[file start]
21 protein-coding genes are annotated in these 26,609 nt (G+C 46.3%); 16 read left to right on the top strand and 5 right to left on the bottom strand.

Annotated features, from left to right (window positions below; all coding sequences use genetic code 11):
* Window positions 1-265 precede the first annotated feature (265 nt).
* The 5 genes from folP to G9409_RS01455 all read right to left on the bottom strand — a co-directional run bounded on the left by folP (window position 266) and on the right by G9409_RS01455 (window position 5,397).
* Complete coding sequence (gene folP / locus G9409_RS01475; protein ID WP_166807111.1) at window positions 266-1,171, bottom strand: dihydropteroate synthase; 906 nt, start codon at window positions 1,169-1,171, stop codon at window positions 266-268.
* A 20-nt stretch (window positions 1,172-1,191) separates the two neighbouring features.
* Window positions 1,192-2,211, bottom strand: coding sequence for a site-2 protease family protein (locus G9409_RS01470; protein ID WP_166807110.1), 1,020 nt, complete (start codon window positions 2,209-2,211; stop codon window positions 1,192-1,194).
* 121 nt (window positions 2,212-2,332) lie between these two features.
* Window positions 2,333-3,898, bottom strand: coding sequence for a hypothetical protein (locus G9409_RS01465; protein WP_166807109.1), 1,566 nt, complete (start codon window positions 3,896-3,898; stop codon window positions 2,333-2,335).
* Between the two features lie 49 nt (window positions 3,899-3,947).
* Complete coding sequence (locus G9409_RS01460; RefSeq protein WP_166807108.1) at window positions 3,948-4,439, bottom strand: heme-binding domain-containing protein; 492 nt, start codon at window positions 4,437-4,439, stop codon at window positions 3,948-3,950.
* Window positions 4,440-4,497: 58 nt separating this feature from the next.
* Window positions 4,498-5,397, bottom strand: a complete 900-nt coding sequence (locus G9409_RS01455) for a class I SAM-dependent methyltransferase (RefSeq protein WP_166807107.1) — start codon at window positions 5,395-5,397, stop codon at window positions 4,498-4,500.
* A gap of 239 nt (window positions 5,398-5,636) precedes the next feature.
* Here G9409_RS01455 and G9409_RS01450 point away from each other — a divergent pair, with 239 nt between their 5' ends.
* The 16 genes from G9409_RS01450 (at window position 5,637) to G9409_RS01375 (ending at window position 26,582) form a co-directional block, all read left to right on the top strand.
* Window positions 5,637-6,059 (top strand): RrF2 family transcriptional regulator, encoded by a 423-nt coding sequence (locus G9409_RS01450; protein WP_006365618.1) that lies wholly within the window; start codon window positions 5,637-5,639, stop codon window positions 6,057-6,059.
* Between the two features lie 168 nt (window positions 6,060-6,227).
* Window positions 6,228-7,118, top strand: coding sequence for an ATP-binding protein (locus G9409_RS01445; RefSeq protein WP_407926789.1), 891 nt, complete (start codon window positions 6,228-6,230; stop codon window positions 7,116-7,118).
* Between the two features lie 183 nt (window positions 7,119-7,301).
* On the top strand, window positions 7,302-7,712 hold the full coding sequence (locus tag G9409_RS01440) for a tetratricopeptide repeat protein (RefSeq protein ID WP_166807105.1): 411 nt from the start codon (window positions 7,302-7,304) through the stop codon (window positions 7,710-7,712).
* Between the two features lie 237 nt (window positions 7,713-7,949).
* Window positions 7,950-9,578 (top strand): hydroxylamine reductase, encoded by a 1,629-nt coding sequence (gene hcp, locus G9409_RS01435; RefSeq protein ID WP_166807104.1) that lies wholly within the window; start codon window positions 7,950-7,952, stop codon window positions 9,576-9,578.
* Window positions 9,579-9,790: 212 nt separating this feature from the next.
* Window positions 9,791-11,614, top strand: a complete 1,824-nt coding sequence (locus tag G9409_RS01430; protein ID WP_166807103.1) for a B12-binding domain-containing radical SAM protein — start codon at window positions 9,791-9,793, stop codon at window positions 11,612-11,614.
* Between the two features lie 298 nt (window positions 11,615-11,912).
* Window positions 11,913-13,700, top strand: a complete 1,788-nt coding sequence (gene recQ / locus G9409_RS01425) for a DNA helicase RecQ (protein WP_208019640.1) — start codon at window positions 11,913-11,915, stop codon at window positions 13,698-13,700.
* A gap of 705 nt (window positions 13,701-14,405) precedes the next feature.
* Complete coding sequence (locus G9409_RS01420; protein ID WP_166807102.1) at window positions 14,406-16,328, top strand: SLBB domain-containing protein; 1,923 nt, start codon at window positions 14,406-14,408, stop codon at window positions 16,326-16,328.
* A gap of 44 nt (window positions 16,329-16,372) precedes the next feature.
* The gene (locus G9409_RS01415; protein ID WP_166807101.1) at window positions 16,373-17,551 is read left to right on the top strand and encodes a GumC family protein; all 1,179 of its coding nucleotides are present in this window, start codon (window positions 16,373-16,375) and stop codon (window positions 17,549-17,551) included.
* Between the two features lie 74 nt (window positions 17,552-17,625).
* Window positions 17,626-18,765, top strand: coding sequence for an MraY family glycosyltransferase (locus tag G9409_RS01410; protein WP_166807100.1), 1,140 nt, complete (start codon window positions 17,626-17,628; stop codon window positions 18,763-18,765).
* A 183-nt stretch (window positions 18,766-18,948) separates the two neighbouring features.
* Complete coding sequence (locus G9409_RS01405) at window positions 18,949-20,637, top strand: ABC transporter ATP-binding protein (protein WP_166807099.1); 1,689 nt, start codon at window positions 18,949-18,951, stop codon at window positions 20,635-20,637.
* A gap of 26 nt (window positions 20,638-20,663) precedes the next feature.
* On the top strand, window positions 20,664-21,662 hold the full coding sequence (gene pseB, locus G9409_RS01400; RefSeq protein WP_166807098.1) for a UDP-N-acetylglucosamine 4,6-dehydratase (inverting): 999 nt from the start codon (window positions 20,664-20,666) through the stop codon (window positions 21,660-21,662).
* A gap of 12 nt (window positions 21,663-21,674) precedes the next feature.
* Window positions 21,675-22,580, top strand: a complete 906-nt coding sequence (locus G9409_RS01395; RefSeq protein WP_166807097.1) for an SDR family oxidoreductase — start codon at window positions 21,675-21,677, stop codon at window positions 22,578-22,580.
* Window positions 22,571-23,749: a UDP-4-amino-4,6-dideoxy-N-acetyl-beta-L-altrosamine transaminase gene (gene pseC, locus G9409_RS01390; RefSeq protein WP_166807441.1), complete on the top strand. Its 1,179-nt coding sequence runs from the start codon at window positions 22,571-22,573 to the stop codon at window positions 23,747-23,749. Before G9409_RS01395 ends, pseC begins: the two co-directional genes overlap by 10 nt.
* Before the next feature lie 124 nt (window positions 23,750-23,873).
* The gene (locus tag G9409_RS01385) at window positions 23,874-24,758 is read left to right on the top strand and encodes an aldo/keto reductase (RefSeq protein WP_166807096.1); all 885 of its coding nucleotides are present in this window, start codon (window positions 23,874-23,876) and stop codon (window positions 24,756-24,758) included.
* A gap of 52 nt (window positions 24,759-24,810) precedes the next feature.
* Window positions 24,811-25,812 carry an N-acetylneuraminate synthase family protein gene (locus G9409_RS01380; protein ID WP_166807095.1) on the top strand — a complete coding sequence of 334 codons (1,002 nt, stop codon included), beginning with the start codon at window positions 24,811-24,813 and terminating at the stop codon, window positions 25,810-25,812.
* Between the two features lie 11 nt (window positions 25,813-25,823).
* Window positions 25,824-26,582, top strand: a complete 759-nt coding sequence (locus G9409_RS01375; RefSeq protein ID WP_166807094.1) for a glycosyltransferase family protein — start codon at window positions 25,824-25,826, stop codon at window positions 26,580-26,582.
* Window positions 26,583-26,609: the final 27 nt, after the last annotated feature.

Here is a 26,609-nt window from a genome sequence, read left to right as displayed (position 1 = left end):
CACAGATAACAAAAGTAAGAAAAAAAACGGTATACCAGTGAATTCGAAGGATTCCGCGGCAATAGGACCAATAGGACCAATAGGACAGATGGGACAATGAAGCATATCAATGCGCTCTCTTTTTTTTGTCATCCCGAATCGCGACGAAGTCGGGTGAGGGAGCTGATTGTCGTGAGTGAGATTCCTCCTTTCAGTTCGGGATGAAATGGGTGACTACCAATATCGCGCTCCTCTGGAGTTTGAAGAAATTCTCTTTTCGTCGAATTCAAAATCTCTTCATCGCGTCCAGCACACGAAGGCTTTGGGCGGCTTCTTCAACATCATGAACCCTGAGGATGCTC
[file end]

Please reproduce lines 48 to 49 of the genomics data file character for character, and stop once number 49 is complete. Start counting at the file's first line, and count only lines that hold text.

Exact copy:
Here is a 26,609-nt window from a genome sequence, read left to right as displayed (position 1 = left end):
CACAGATAACAAAAGTAAGAAAAAAAACGGTATACCAGTGAATTCGAAGGATTCCGCGGCAATAGGACCAATAGGACCAATAGGACAGATGGGACAATGAAGCATATCAATGCGCTCTCTTTTTTTTGTCATCCCGAATCGCGACGAAGTCGGGTGAGGGAGCTGATTGTCGTGAGTGAGATTCCTCCTTTCAGTTCGGGATGAAATGGGTGACTACCAATATCGCGCTCCTCTGGAGTTTGAAGAAATTCTCTTTTCGTCGAATTCAAAATCTCTTCATCGCGTCCAGCACACGAAGGCTTTGGGCGGCTTCTTCAACATCATGAACCCTGAGGATGCTC